fbpx

Conservatives Should Not Lump Classical Liberals with Modern Liberals

In the End of Liberalism and in his recent book, Why Liberalism Failed, Patrick Deneen joins some other conservatives today in lumping classical liberalism and modern liberalism together as both contributing to the acid bath that is dissolving important institutions like the family that are essential to human flourishing. This move is wrong analytically, consequentially, and tactically. Analytically, because classical liberalism is concerned with protecting the individual against state power, not protecting him against social influences it dislikes, as is modern liberalism. Consequentially, because the classical liberalism, unlike modern liberalism, protects the ability of people to act together and precommit to institutions, like the church, that are the essential foundation for modern conservatism. Tactically, because after the decline of the throne and altar provided by a state, conservatives do not have sufficient power to govern without being in coalition with classical liberals.

It is modern liberalism, not classical liberalism, that blurs the distinction between the state and society. For instance, modern liberalism is concerned about using the state to enforce equality, because it worries that substantial levels of inequality will make people too subservient to the rich, a social norm it dislikes. It is hostile to religious influence in the social world because that influence too can make it harder to for people to find their true selves. Even the family can be too confining. But classical liberalism essentially leaves people alone and subject to social influences so long as those with influence do not act with force or fraud. Indeed, one of the great insights of classical liberalism — one that has been formalized by public choice — is that the attempt to cabin the social influences in order to enforce a social order more to one’s liking aggrandizes the state.

And this analysis makes a consequential difference, because it suggests that the basic institutions of America are compatible with maintaining the structures that conservatives believe necessary for human flourishing. As I have argued before, our Constitution is essentially a classical liberal document friendly to joint as well as individual action. It permits people to create their own voluntary associations, like churches, in which people can prosper together. It even permits individual states to make democratic tradeoffs between license and liberty, but within a framework that permits relatively easy exit from governmental power that grows tyrannical though the free movement of people in a continental republic.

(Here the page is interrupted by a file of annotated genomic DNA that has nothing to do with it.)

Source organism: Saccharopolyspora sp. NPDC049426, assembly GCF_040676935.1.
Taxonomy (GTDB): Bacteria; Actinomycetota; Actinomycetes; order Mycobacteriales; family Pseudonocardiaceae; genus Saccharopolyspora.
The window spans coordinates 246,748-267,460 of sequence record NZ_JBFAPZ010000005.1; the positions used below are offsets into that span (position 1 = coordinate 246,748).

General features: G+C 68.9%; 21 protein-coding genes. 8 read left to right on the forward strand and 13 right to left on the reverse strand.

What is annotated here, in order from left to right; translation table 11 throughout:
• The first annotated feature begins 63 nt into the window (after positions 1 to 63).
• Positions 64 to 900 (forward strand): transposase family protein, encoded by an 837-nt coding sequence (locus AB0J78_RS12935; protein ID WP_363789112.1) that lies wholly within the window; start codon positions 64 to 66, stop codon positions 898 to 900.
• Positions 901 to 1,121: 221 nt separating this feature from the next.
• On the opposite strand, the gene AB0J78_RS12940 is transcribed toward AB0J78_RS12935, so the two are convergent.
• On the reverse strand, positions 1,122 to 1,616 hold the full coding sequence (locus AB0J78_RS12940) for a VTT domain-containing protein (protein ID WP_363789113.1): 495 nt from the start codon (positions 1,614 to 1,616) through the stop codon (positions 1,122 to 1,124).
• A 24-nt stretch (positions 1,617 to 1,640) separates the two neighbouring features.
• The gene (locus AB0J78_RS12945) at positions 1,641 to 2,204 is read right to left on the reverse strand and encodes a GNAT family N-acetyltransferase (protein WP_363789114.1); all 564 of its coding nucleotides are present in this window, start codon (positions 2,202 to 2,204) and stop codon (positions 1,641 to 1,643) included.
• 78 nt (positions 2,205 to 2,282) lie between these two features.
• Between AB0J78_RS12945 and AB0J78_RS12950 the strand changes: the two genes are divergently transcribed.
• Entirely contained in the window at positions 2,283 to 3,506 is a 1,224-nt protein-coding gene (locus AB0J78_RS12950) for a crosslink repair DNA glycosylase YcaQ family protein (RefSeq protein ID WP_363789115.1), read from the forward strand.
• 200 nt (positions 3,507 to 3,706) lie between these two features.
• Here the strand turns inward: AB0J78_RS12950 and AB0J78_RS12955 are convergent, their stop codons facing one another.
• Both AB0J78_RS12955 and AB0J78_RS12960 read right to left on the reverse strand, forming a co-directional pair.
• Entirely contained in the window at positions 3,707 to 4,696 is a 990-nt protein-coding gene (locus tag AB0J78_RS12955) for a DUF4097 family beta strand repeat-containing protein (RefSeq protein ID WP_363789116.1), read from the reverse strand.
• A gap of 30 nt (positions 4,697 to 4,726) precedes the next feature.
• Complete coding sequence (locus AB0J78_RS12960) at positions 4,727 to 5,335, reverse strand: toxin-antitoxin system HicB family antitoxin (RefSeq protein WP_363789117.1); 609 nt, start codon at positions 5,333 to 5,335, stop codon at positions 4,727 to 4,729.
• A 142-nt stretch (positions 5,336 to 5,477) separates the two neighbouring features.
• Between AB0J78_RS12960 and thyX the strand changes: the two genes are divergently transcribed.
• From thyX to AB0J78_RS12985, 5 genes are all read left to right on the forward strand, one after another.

Finally, classical liberals share many of the concerns of conservatives about how the state operates today, precisely because it is crushing voluntary associations and replacing traditional institutions, like the family with state power. Take the social welfare state. The idea of many modern liberals is to make the state the entity with which an individual has the most important and enduring relationship. The infamous “Life of Julia” video put out by the 2012 Obama campaign captured that vision.

Not only do classical liberals oppose these efforts, they want to permit a family to make their own values more paramount in shaping the young. That objective as much as improving human capital lies behind the various policies to create more choice in K-12 education, which now reflects values chosen by a statist educational establishment. Conservatives need classical liberals as much as classical liberals need conservatives to pursue this political program. There is a lot of work for this alliance to do to contain modern liberalism and little prospect of doing so if either group treats the other as a political enemy.

Reader Discussion

Law & Liberty welcomes civil and lively discussion of its articles. Abusive comments will not be tolerated. We reserve the right to delete comments - or ban users - without notification or explanation.